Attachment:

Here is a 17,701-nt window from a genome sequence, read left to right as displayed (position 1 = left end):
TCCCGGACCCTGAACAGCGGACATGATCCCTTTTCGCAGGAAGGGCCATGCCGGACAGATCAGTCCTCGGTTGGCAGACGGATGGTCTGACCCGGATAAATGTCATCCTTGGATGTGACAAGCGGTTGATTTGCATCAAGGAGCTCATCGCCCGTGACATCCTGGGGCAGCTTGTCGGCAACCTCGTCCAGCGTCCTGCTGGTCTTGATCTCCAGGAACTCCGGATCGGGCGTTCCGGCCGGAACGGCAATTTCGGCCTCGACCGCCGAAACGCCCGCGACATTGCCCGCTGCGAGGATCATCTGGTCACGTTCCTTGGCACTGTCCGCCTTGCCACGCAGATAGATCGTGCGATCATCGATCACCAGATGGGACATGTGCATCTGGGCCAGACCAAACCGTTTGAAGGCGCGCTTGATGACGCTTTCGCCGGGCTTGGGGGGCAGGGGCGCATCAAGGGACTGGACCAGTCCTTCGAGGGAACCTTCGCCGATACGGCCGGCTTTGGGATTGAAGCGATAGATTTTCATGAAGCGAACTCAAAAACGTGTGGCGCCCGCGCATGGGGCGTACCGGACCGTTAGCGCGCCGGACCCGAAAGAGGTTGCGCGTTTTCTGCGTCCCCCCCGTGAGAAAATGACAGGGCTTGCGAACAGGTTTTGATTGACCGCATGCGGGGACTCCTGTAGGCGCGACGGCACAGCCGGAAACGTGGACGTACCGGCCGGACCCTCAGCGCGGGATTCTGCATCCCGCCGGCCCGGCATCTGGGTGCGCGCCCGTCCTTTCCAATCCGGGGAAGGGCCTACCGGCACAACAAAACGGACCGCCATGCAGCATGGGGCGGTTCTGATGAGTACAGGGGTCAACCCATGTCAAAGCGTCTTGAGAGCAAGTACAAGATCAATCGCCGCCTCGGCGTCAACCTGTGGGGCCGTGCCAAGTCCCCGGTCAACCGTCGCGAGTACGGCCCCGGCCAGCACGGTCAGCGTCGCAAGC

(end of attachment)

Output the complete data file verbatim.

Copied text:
Here is a 17,701-nt window from a genome sequence, read left to right as displayed (position 1 = left end):
TCCCGGACCCTGAACAGCGGACATGATCCCTTTTCGCAGGAAGGGCCATGCCGGACAGATCAGTCCTCGGTTGGCAGACGGATGGTCTGACCCGGATAAATGTCATCCTTGGATGTGACAAGCGGTTGATTTGCATCAAGGAGCTCATCGCCCGTGACATCCTGGGGCAGCTTGTCGGCAACCTCGTCCAGCGTCCTGCTGGTCTTGATCTCCAGGAACTCCGGATCGGGCGTTCCGGCCGGAACGGCAATTTCGGCCTCGACCGCCGAAACGCCCGCGACATTGCCCGCTGCGAGGATCATCTGGTCACGTTCCTTGGCACTGTCCGCCTTGCCACGCAGATAGATCGTGCGATCATCGATCACCAGATGGGACATGTGCATCTGGGCCAGACCAAACCGTTTGAAGGCGCGCTTGATGACGCTTTCGCCGGGCTTGGGGGGCAGGGGCGCATCAAGGGACTGGACCAGTCCTTCGAGGGAACCTTCGCCGATACGGCCGGCTTTGGGATTGAAGCGATAGATTTTCATGAAGCGAACTCAAAAACGTGTGGCGCCCGCGCATGGGGCGTACCGGACCGTTAGCGCGCCGGACCCGAAAGAGGTTGCGCGTTTTCTGCGTCCCCCCCGTGAGAAAATGACAGGGCTTGCGAACAGGTTTTGATTGACCGCATGCGGGGACTCCTGTAGGCGCGACGGCACAGCCGGAAACGTGGACGTACCGGCCGGACCCTCAGCGCGGGATTCTGCATCCCGCCGGCCCGGCATCTGGGTGCGCGCCCGTCCTTTCCAATCCGGGGAAGGGCCTACCGGCACAACAAAACGGACCGCCATGCAGCATGGGGCGGTTCTGATGAGTACAGGGGTCAACCCATGTCAAAGCGTCTTGAGAGCAAGTACAAGATCAATCGCCGCCTCGGCGTCAACCTGTGGGGCCGTGCCAAGTCCCCGGTCAACCGTCGCGAGTACGGCCCCGGCCAGCACGGTCAGCGTCGCAAGC